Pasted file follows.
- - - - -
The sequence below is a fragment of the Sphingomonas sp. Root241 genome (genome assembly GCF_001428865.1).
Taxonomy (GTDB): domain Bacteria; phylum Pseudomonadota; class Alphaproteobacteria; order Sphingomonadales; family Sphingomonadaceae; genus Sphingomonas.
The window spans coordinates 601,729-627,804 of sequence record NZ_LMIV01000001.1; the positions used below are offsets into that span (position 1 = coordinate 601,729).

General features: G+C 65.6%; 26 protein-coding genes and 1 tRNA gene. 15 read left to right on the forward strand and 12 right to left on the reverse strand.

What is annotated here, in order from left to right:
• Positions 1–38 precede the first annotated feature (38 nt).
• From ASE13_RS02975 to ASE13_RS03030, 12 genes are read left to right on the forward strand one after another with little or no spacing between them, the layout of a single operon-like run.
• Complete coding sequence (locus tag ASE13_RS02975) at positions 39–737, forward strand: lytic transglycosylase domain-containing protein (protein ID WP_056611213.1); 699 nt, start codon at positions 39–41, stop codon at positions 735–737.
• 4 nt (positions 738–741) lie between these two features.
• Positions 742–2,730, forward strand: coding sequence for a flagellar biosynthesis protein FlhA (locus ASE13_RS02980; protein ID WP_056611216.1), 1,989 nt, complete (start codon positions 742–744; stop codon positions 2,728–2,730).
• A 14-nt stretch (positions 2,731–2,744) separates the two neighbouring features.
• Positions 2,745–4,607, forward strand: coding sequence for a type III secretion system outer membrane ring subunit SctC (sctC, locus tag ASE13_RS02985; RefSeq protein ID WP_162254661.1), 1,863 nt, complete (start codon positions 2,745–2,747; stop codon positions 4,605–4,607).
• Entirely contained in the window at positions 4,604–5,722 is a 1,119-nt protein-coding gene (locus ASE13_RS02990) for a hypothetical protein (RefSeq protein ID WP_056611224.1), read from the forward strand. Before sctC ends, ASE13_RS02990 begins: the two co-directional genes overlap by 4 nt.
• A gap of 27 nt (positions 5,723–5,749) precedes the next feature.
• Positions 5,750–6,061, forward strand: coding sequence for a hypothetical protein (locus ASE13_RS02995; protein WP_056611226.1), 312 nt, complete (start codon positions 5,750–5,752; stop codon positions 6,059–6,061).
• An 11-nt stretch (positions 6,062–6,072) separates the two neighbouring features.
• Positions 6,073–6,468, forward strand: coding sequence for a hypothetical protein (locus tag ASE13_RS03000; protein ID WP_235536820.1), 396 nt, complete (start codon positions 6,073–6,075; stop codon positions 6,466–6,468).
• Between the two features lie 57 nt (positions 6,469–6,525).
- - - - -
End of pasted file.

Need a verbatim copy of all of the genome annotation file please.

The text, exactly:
The sequence below is a fragment of the Sphingomonas sp. Root241 genome (genome assembly GCF_001428865.1).
Taxonomy (GTDB): domain Bacteria; phylum Pseudomonadota; class Alphaproteobacteria; order Sphingomonadales; family Sphingomonadaceae; genus Sphingomonas.
The window spans coordinates 601,729-627,804 of sequence record NZ_LMIV01000001.1; the positions used below are offsets into that span (position 1 = coordinate 601,729).

General features: G+C 65.6%; 26 protein-coding genes and 1 tRNA gene. 15 read left to right on the forward strand and 12 right to left on the reverse strand.

What is annotated here, in order from left to right:
• Positions 1–38 precede the first annotated feature (38 nt).
• From ASE13_RS02975 to ASE13_RS03030, 12 genes are read left to right on the forward strand one after another with little or no spacing between them, the layout of a single operon-like run.
• Complete coding sequence (locus tag ASE13_RS02975) at positions 39–737, forward strand: lytic transglycosylase domain-containing protein (protein ID WP_056611213.1); 699 nt, start codon at positions 39–41, stop codon at positions 735–737.
• 4 nt (positions 738–741) lie between these two features.
• Positions 742–2,730, forward strand: coding sequence for a flagellar biosynthesis protein FlhA (locus ASE13_RS02980; protein ID WP_056611216.1), 1,989 nt, complete (start codon positions 742–744; stop codon positions 2,728–2,730).
• A 14-nt stretch (positions 2,731–2,744) separates the two neighbouring features.
• Positions 2,745–4,607, forward strand: coding sequence for a type III secretion system outer membrane ring subunit SctC (sctC, locus tag ASE13_RS02985; RefSeq protein ID WP_162254661.1), 1,863 nt, complete (start codon positions 2,745–2,747; stop codon positions 4,605–4,607).
• Entirely contained in the window at positions 4,604–5,722 is a 1,119-nt protein-coding gene (locus ASE13_RS02990) for a hypothetical protein (RefSeq protein ID WP_056611224.1), read from the forward strand. Before sctC ends, ASE13_RS02990 begins: the two co-directional genes overlap by 4 nt.
• A gap of 27 nt (positions 5,723–5,749) precedes the next feature.
• Positions 5,750–6,061, forward strand: coding sequence for a hypothetical protein (locus ASE13_RS02995; protein WP_056611226.1), 312 nt, complete (start codon positions 5,750–5,752; stop codon positions 6,059–6,061).
• An 11-nt stretch (positions 6,062–6,072) separates the two neighbouring features.
• Positions 6,073–6,468, forward strand: coding sequence for a hypothetical protein (locus tag ASE13_RS03000; protein ID WP_235536820.1), 396 nt, complete (start codon positions 6,073–6,075; stop codon positions 6,466–6,468).
• Between the two features lie 57 nt (positions 6,469–6,525).